OF: Fantastic. Thank you so much for walking us through that. It is very interesting. To take that a step further, the final step in the process that you talk about is really nurturing to turn your clients into what you call ‘raving fans.’ I love that phrase, and especially in the economic climate that we’re in, this is really becoming more and more essential for businesses to focus on so that they’re maintaining and ultimately setting themselves up to grow their business. Given this current economic environment, I’d love to hear from you. What are some of the key considerations that sellers should really be keeping in mind to nurture those long-term relationships with their clients?

MB: I’ll actually share some things that aren’t in the book. The core research says that soft skills do turn into hard results. That’s some of that science of likability and things that we talked about. One thing that’s not in the book that I think is really compelling is McGraw Hill, the publishing arm also has a research arm. They did some research in the 1980s, and there was this big economic collapse and economic headwinds in the early 1980s. What they found is that B2B companies that advertised in the economic downturn that happened in the early 1980s not only outperformed during that recession but outperformed to a huge extent for three years afterward.

What we can learn from that is that when we think about human relationships, I think that’s even more important than even B2B advertising. With human relationships, we’re advertising when we’re out there talking to clients, talking to prospects, and adding value. That is sort of an advertisement for us humans and the nut of all is that when there’s an economic downturn, we shouldn’t judge ourselves on what we did the year before. That’s an unfair metric because we’ve got economic headwinds against us.

What we should judge ourselves on is whether are we beating the competition because they’re on the same playing field we are. What the McGraw Hill research shows is that if you’re out there adding value, being helpful even before it’s time for somebody to buy from you, deepening those relationships with likability as we talked about before, economic downturns are when you go out and win market share because you’re out there doing it more in your competition, hopefully, is dying it in and not working as hard because they’re like, oh, I can’t do as good as I did last year, so I’m not gonna work as hard. No, I want you to double down when there are economic headwinds and help people before they can even hire you and they will remember that forever.

OF: Absolutely. Those are fantastic insights, so critical to the environment that we have right now, and very relevant to our audience of enablement practitioners and I want to dig into that a little bit more. You mentioned this right at the start of the conversation. Enablement leaders today are not only responsible for equipping their sellers with the tools and the resources that they need to be successful, but they also have a job to do today that’s really about gaining buy-in and support for their initiatives. Working with executive leaders and cross-functional partners to get that support can be a hard job to do, especially in these times we’re in. I’d really love to hear from you. How can the principles of The Snowball System be applied to that concept of selling internally to your stakeholders the value of the programs that you have, especially for sales enablement practitioners?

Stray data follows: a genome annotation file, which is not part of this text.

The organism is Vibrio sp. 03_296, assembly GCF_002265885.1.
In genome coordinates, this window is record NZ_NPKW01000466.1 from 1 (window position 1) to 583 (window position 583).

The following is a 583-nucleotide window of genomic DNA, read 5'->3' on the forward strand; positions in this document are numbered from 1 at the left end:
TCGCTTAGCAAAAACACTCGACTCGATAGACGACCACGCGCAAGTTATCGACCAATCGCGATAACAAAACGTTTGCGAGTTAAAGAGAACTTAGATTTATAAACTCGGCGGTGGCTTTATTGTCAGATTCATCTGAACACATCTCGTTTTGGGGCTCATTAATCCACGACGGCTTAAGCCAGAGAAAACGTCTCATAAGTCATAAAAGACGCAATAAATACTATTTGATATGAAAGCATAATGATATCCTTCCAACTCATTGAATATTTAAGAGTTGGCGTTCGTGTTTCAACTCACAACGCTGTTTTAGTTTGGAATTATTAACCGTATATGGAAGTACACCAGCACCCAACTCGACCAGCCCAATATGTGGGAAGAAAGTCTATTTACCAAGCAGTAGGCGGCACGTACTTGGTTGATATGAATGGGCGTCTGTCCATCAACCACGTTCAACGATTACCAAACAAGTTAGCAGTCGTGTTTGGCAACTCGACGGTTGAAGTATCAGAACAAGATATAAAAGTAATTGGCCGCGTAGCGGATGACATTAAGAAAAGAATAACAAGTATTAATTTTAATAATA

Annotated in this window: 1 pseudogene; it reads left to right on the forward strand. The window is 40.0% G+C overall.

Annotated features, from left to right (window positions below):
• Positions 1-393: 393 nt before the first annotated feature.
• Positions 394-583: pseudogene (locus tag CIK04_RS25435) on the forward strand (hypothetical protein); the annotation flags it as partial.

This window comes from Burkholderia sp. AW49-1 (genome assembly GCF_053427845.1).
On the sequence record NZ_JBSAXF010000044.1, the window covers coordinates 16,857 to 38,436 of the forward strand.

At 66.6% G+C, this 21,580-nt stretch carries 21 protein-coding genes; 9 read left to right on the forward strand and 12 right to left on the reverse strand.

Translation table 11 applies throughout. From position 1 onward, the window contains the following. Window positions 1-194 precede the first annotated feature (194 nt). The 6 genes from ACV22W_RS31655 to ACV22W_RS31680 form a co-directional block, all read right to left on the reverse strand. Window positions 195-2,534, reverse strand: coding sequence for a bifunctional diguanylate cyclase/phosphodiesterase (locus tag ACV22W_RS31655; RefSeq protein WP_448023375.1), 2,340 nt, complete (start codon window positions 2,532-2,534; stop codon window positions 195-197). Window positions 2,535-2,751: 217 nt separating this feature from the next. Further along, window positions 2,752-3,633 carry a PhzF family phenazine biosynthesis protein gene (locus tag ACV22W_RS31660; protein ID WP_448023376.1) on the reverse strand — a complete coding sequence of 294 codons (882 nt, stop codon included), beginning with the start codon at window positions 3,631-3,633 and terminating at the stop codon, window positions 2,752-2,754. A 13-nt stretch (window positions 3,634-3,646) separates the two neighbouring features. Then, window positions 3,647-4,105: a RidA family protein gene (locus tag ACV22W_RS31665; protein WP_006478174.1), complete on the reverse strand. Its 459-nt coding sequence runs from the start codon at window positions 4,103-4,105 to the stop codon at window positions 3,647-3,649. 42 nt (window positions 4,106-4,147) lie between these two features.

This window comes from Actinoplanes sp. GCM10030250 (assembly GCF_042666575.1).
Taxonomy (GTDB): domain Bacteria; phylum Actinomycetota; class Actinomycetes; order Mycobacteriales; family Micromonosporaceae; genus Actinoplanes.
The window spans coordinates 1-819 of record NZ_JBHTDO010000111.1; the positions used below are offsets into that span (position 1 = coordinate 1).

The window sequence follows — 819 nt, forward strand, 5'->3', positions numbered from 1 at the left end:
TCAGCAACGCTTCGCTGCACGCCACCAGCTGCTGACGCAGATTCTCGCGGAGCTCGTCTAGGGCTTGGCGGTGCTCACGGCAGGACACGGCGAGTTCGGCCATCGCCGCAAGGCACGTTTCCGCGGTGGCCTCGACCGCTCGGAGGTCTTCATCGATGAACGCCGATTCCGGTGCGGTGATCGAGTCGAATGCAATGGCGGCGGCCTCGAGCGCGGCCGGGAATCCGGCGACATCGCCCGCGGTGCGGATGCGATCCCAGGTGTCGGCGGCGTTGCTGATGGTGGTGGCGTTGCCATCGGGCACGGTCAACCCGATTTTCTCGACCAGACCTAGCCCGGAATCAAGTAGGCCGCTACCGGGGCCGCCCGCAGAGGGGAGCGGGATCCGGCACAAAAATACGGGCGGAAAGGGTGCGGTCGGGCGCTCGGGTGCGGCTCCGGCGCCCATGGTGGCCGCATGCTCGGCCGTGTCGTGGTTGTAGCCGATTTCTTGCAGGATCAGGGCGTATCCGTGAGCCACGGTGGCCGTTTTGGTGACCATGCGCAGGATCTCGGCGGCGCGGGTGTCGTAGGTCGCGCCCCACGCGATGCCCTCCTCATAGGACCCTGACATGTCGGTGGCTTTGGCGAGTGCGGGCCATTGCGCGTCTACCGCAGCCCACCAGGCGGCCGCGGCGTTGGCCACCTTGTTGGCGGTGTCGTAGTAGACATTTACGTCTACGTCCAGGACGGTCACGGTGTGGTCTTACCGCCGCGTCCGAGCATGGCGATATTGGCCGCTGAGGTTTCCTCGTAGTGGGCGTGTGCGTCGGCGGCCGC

MB: Olivia, it’s such a great question. We have helped so many functional leaders help them grow their influence within the organization. CHROs, CIOs, CTOs, CFOs, and sales enablement leaders and I’ll give you our steps to gain approval. This is all in The Snowball System, so I highly recommend folks to read the book and then apply it to their influence because if you’re a sales enablement leader, the regional head of sales, the global head of sales, whoever you’re helping, they don’t pay you in money necessarily, but they’re paying you in their budgets. They’re paying you with their time. They’re paying you with their attention. Really you’re just a consultant inside the company, so here are the four steps.

One of the fastest ways to get a yes is to slow down to speed up. A lot of times people will go in sort of machine gun nelly and suggest what they want the decision maker to approve. That’s almost like skipping straight to step four. Here’s a faster way: when you do that, you’re using your words, and your priorities and it can come across this jargon to the other side, especially in a deeply technical world, like sales enablement. Instead of jumping to the end, here’s another way to do it.

Step one, listen and learn. Schedule a call with the people you support and just say, hey, I just want to make sure we’re lined up for our work this year together. I’d love to hear from you, what do you think are the top priorities this year as we think about enabling the Salesforce and account management teams? You want to go to that with some ideas for sure and you want to help shape the agenda, but you’re also listening to their priorities and their words. Research shows it’s easier to get a yes when you use somebody’s own words with them than if you use your words, so we want to listen and learn first.